Tee Grizzley

My Moment

2017 was undeniably Tee Grizzley’s moment. One of the most interesting new names in national hip-hop, let alone Detroit, Grizzley made a splash right from his “First Day Out.” Since then, his eagerly awaited debut My Moment has already become Detroit hip-hop canon. Grizzley knows that he is poised to do great things. The energy in his voice is infectious. Although he may follow in the footsteps of artists such as Blade Icewood and Dej Loaf, his style is no less authentic. And despite his rise to stardom, he remains loyal to his homies and hometown. Next year, they’re gonna need more than 10 for this feature. —Inchaus




The New Monday

If you’ve spent any time in Detroit’s electronic music scene, you’re well aware that Shigeto is a regular fixture. He performs so often that it’s surprising he’s found the time to create such a complete production on his latest album, The New Monday. Track by track, he takes us on a tour of great Detroit venues. One minute you could be in Southwest at El Club after enjoying a meal at Flowers of Vietnam. Moments later, you feel the ambience of Corktown, reminiscing while sipping sake at Motor City Wine. With each listen, you’ll find yourself discovering a new layer or a new favorite track. The album is a testament to Detroit’s rich musical heritage and blends techno, jazz, soul, and hip-hop into a sui generis opus. The New Monday helps us appreciate the classics while reaffirming hope for the future of Detroit music. —Inchaus



Nolan the Ninja


YEN is perhaps Nolan the Ninja’s most sincere and cohesive project to date. Showcasing both his lyrical command and beat-making prowess, the tracks present a stylistic range — from the dense, charged delivery of “Calisthenics” [ft. Royce 5’9″] to the more somber, calculated aesthetic of “Schoolcraft.” The result is a well-rounded sound that it as once deliberate and natural, a commitment to Detroit rap’s history as well as an embrace of the modern landscape. —Broccoli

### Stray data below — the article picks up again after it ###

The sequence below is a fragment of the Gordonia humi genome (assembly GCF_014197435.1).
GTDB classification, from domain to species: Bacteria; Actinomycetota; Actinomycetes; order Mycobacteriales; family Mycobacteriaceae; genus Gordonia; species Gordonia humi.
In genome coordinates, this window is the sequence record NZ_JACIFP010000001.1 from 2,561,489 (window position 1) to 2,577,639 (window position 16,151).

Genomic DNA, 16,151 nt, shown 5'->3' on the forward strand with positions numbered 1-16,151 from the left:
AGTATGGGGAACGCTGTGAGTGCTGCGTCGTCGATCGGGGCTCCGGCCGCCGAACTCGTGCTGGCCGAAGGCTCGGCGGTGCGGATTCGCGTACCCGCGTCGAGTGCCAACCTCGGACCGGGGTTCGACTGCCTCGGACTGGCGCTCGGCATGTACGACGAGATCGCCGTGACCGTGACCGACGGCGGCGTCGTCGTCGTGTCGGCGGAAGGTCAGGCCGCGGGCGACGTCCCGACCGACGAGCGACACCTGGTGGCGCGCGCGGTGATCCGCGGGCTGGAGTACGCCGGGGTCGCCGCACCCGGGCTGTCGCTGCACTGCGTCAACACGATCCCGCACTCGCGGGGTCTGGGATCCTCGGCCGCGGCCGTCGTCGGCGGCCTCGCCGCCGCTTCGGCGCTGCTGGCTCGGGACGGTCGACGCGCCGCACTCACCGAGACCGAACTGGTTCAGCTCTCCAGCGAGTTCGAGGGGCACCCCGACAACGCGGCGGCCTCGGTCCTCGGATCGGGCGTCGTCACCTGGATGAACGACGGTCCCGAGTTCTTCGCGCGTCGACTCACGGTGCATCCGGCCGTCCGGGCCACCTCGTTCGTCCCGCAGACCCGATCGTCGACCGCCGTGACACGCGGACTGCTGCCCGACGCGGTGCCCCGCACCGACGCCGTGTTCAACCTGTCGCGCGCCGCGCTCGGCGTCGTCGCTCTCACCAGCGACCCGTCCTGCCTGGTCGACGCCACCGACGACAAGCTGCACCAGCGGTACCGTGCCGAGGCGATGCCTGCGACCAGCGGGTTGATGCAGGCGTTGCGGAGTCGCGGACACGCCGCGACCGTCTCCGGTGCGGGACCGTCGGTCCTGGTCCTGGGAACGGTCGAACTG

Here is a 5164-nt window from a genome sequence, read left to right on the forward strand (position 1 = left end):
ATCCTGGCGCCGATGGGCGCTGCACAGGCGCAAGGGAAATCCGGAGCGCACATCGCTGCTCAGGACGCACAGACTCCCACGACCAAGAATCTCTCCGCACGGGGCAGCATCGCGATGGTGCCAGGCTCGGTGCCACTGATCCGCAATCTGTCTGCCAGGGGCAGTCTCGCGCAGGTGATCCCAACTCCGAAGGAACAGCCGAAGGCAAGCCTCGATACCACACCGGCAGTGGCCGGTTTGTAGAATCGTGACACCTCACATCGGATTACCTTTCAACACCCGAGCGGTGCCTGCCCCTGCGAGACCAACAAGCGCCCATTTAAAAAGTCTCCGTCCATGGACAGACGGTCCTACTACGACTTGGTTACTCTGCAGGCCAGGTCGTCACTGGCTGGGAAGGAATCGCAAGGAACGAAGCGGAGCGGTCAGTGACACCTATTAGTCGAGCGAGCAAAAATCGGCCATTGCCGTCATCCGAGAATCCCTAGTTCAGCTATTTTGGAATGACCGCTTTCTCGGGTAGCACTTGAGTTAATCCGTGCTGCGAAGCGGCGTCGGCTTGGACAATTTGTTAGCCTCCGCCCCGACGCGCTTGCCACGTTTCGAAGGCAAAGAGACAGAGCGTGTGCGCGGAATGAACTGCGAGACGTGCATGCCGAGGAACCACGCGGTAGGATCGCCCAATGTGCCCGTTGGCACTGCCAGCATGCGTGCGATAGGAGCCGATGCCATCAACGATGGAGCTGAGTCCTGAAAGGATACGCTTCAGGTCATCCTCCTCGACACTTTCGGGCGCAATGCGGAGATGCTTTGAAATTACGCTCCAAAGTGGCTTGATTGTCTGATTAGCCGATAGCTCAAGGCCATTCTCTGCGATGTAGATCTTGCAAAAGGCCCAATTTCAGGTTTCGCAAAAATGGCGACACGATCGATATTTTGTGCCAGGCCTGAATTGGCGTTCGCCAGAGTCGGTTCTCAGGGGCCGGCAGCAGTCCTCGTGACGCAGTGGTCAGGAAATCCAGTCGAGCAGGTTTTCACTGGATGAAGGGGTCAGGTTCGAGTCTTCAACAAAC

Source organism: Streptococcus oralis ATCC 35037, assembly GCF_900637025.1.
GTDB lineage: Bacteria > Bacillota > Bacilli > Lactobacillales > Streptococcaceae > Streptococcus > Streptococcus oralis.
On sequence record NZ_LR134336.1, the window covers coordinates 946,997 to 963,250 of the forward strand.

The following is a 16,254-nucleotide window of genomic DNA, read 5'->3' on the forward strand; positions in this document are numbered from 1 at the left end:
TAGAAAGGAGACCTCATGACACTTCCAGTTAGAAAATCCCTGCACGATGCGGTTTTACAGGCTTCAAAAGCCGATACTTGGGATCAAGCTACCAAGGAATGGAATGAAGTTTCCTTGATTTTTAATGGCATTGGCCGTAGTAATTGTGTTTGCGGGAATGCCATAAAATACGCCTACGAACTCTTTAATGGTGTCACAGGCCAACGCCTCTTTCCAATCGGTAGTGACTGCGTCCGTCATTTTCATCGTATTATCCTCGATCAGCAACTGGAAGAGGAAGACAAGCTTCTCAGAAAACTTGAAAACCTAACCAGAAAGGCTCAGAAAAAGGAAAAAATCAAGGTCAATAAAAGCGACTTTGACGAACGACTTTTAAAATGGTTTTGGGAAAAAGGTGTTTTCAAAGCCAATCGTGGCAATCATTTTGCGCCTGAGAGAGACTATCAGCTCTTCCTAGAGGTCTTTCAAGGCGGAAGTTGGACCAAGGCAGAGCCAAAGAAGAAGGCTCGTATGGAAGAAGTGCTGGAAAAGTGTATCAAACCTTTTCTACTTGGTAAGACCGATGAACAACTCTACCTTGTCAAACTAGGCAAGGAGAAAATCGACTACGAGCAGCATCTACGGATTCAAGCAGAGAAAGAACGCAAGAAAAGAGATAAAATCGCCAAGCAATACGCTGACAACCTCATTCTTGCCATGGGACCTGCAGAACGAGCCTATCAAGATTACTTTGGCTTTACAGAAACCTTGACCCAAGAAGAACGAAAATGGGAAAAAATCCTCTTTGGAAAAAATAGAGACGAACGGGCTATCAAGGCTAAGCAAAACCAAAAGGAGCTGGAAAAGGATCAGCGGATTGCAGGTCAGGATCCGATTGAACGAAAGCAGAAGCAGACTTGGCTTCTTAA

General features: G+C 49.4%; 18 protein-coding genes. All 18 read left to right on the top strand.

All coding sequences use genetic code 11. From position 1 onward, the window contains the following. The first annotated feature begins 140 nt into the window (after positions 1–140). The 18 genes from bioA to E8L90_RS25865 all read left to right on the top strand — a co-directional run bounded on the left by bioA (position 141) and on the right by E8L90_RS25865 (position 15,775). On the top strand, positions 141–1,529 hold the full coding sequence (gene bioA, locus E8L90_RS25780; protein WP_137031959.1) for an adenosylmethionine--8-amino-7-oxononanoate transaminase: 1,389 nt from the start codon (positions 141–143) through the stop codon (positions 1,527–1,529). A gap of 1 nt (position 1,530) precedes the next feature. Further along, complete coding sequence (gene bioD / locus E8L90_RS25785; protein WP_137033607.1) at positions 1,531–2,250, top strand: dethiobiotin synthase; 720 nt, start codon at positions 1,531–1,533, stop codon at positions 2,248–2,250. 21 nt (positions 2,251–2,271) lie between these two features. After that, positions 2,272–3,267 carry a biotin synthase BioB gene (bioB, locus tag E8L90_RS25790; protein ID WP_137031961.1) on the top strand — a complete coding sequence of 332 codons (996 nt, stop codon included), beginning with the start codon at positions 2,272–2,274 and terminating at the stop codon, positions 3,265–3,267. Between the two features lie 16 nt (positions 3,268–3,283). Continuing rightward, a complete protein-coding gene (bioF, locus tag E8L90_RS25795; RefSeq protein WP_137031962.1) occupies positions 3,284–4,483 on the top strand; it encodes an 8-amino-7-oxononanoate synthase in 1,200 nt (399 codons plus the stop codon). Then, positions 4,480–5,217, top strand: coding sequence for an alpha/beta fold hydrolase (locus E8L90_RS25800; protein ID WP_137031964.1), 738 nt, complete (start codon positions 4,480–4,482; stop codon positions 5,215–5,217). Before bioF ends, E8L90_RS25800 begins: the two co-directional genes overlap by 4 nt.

Stef Chura


To Stef Chura, it seems music is meant to be one big, beautiful mess. The aptly titled Messes offers up punchy singles, with “Slow Motion” and “Spotted Gold” showcasing Chura’s commanding voice and love of ’90s indie fuzz. But the album really shines during the chaotic guitar clashes and dirge-like drum lines that push Messes into a class all its own. No other release out of Detroit this year wore as much tender and raw emotion on its sleeve. Chura takes her listeners on on a personal, slow-burning journey, navigating twists and turns with eagerness and purpose. She’s riding a strong wave into the new year (having recently signed to Saddle Creek for an LP reissue), so be on the lookout for even bigger and better things. —Joe




Relatives in Descent

During the final month of 2017, photos and videos of the largest wildfire in California’s history circulated throughout the internet with alarming speed. We sat agape at these depictions of the Thomas Fire engulfing Ventura and Santa Barbara Counties and shared the horrific images from the safe remove of social media. This devastating inferno seemed to be the perfect metaphor for an awful year, and it wasn’t just going viral — it was en fuego. But for Detroit’s Protomartyr, the fires of Armageddon have long been smoldering. Over the course of four albums, the post-punk outfit have fixed their eyes on the growing number of inequities all around us with an increasing sense of despair. On their latest LP, the hair-raising Relatives in Descent, lead singer Joe Casey’s everyman demeanor careens from world-weary spoken word to hot-under-the-collar screams and shouts. His bandmates are every bit his equal, and for as rich with allusions a Protomartyr album can be, Relatives in Descent may be the first to match its lyrical density in the complexity of arrangements. Unlike the quick hits the all-consuming SoCal conflagration was racking up online, Relatives in Descent takes several spins to really digest. But once you’ve listened to Protomartyr, it’s impossible to ignore these modern-day soothsayers. —Khalid